Thu, October 19, 2017
Doors: 7:00 pm / Show: 8:00 pmCrescent Ballroom
$23.00 - $25.00
This event is 21 and over
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M. Ward returns with a stunning new album, More Rain, for release on Merge Records on March 4, 2016. Ward has released a string of acclaimed solo albums over the past several years, along with five LPs with Zooey Deschanel as She & Him and a 2009 collaborative album with My Morning Jacket’s Jim James and Bright Eyes’ Conor Oberst and Mike Mogis under the moniker Monsters of Folk. In addition to his celebrated work as a musician, Ward is an accomplished producer, handling those duties for such luminaries as Mavis Staples, Jenny Lewis, and Carlos Forster as well as his own musical projects.
M. Ward knows how to live with rain. Having spent the last decade-and-a-half based in the perennially damp Portland, Oregon, the singer-songwriter and producer has learned how to shine through the soggy gloom by simply embracing its inevitability. For Ward, there is inspiration in a dark sky and harmony in foreboding winds. And with his new album More Rain, he has made a true gotta-stay-indoors, rainy-season record that looks upwards through the weather while reflecting on his past.
“I think one of the biggest mysteries of America right now is this: How are we able to process unending bad news on Page One and then go about our lives the way the style section portrays us?” says Ward. “There must be a place in our brains that allows us to take a bird’s-eye view of humanity, and I think music is good at helping people—myself included—go to that place.”
This album, Ward’s eighth solo affair, finds the artist picking up the tempo and volume a bit from his previous release, 2012’s A Wasteland Companion. Where that record introspectively looked in from the outside, More Rain finds Ward on the inside, gazing out. Begun four years ago and imagined initially as a DIY doo-wop album that would feature Ward experimenting with layering his own voice, it soon branched out in different directions, a move that he credits largely to his collaborators here who include R.E.M.’s Peter Buck, Neko Case, k.d. lang, The Secret Sisters, and Joey Spampinato of NRBQ. The result is a collection of upbeat, sonically ambitious yet canonically familiar songs that both propel Ward’s reach and satisfy longtime fans.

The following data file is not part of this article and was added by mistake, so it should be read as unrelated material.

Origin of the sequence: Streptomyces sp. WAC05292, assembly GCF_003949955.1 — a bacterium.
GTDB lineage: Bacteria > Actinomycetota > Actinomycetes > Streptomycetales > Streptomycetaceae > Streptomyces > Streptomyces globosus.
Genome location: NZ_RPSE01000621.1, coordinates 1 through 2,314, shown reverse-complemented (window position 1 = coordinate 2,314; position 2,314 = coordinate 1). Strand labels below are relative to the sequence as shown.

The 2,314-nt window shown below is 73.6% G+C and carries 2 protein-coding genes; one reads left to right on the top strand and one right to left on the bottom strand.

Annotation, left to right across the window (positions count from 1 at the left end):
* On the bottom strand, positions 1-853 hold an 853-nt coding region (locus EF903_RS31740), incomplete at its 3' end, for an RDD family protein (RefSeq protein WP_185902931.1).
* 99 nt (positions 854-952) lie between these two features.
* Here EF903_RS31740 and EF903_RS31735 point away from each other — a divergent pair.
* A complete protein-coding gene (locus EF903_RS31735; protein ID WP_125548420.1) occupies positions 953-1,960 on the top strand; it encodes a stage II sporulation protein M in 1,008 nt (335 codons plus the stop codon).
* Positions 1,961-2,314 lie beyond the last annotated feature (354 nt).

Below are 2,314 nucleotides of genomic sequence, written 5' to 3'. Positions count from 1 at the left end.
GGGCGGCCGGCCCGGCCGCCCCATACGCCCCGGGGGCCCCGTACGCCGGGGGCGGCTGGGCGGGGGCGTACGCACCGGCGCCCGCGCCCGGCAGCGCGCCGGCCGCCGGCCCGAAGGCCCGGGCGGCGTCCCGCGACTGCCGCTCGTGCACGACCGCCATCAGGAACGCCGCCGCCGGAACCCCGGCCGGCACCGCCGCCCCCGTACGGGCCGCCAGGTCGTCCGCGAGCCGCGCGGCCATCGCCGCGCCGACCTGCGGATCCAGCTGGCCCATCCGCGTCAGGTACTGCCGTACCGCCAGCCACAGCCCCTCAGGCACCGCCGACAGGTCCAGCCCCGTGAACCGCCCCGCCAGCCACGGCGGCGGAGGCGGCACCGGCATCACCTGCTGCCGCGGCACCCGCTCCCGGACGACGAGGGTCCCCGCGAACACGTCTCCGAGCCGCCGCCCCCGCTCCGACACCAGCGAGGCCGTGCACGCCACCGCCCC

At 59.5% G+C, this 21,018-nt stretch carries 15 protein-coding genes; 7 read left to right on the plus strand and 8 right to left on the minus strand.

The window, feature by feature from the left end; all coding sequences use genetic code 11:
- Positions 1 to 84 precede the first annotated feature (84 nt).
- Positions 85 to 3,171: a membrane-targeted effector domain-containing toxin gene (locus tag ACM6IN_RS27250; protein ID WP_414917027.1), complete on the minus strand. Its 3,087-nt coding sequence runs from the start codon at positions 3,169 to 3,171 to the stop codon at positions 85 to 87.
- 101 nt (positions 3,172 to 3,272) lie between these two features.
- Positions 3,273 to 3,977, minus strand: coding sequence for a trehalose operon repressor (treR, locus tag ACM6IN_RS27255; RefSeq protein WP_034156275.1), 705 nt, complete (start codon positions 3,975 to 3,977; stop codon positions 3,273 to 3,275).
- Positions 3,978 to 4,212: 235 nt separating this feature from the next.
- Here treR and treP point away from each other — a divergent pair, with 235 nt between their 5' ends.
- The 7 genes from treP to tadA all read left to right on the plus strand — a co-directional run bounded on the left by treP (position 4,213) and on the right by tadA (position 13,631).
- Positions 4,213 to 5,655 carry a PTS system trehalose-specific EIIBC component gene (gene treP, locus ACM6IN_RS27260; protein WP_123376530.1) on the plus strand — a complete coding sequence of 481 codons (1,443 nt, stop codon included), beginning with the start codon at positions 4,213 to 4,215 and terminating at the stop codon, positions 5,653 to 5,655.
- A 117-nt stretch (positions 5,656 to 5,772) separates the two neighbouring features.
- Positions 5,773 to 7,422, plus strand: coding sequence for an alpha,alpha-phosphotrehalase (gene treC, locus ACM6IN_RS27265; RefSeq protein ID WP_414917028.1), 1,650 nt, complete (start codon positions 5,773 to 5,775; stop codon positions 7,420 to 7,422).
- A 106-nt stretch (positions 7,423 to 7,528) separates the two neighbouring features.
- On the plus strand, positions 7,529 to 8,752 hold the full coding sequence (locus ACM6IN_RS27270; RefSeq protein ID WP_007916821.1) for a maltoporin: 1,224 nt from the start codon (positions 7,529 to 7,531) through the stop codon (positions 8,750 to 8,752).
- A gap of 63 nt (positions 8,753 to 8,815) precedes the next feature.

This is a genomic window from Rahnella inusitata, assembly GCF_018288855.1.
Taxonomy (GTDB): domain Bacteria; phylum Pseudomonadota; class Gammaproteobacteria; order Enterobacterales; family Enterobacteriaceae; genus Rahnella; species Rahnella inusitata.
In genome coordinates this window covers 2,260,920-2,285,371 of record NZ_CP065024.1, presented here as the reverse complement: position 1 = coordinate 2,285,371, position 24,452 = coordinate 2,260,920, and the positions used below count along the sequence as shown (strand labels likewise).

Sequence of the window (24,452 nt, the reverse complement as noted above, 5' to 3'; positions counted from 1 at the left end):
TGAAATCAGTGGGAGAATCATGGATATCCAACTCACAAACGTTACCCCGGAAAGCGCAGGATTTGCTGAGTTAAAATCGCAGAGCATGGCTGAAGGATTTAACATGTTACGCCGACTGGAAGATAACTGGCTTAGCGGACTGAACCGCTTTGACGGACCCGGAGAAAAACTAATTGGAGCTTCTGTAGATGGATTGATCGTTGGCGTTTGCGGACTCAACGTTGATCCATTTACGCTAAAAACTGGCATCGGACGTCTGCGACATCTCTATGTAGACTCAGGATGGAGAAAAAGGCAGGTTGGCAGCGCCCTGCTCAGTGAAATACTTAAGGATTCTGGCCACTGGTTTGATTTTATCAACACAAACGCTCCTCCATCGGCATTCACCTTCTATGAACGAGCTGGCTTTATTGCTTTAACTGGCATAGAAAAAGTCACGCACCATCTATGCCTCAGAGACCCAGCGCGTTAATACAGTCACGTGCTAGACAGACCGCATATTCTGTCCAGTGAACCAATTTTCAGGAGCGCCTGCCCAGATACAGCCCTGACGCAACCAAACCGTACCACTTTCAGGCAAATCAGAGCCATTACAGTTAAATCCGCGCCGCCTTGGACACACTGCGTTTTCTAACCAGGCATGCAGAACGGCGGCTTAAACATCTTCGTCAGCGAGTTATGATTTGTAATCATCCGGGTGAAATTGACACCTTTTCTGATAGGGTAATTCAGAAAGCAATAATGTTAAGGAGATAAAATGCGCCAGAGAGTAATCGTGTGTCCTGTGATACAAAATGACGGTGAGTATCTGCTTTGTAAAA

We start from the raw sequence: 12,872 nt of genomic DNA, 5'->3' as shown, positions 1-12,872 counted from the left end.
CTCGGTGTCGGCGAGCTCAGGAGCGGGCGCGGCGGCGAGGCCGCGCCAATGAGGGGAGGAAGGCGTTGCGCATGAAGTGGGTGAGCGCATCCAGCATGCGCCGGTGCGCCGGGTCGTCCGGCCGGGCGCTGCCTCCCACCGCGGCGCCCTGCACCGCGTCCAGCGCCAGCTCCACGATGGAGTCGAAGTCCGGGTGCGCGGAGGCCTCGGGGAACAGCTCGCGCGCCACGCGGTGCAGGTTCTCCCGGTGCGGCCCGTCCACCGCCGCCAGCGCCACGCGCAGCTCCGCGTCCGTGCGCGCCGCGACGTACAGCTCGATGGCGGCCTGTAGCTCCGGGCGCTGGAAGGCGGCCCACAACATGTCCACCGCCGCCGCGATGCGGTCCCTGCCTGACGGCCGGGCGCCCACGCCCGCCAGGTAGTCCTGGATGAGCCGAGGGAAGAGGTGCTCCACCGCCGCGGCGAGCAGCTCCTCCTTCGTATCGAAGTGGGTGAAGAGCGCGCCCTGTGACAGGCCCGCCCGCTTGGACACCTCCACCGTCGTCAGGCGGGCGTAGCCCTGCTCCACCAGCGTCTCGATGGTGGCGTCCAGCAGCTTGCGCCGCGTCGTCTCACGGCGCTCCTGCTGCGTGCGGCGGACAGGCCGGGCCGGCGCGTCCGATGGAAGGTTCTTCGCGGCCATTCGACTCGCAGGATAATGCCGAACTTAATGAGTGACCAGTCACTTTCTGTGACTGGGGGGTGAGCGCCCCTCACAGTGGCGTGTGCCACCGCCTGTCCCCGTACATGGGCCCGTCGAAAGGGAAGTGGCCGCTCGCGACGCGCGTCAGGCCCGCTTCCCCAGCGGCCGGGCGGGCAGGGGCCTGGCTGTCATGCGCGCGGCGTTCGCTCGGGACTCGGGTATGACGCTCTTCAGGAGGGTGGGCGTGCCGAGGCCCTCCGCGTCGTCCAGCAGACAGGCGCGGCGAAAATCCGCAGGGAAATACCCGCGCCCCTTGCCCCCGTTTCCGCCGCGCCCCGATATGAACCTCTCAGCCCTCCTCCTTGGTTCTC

More Rain begins with an actual rainstorm, then throughout the album, guitars chime, chug, and riff with Ward’s unmistakable earthy tone, while layers of atmospheric reverb and skittering drums climb and clip in equal measures. As the cloud of noise rolls in, the layers part ever so slightly to make way for Ward’s voice, which can play wispy and whimsical in one moment (“Pirate Dial”) or crackling and smoky in the next (“Time Won’t Wait”) just as well as it can climb to clear-sky clarity (“Confession”) then drop down to smooth, soulful crooning (“I’m Listening”), each one after the other. “Girl From Conejo Valley” is a nostalgic trot through people he used to know and a place he used to be, and “Slow Driving Man” is sweeping and lush in its orchestral climb towards confident heights.
As the album ends with the self-assured swing of “I’m Going Higher,” voices join together in a chorus of rising “ah”s and, for just a second, it seems the storm outside has slowed, making room for a ray of hopeful sunlight. As Ward knows, the rainy season is sure to return, but for now, More Rain is here to help us with our perspective.
That all changed when she met guitarist Tod Adrian Wisenbaker. Tod and his brother, Casey, grew up playing in punk, folk, and hardcore bands in California. Morgan and Tod soon began playing shows in and around Los Angeles. Eventually they added singer Vanesa Corbala, who was born in Tijuana and grew up singing traditional Mexican music, and Casey to the lineup. The addition of Casey and Vanesa allowed the band to experiment with the instrumentation. Tod, Vanesa, and Casey trade off on drums, bass, guitar, harp, and vocals. The Whispertown 2000's vibrant live shows have scored them opening slots with Jenny Lewis, Rilo Kiley, Maria Taylor, She & Him, and Bright Eyes.
The band soon caught the eyes and ears of Gillian Welch and David Rawlings, inspiring the first signing to their own Acony Records. Likewise, Swim is the first real-deal album release for The Whispertown 2000. Recorded by Thom Monahan (Devendra Banhart, Vetiver) and mixed by Shawn Everett and Rawlings (Old Crow Medicine Show, Robyn Hitchcock), Swim is The Whispertown 2000's contribution to that nostalgic, weird, assortment of American music.
Morgan's classic songwriting is put in a more fractured and modern context by Tod's avant-blues guitar, Casey's robust bass playing (and uncanny moustache) and Vanesa's new-traditional harmonies and creative magic. The songs on the record range from quirky folk -pop on "103" to the sweet/ sad hypnotic harmonies of "Pushing Oars" to California –country style "Lock and Key" to ballads like "Atlantis", which features a choir made up of Nagler, Corbala, Welch, Rawlings and Jenny Lewis.
When Lewis, a longtime friend and supporter of The Whispertown 2000 was asked for a quote about the band she simply said: "Morgan Nagler is my favorite songwriter. Period." The band seems to inspire that kind of praise among their peers. Some whispers are meant to be heard.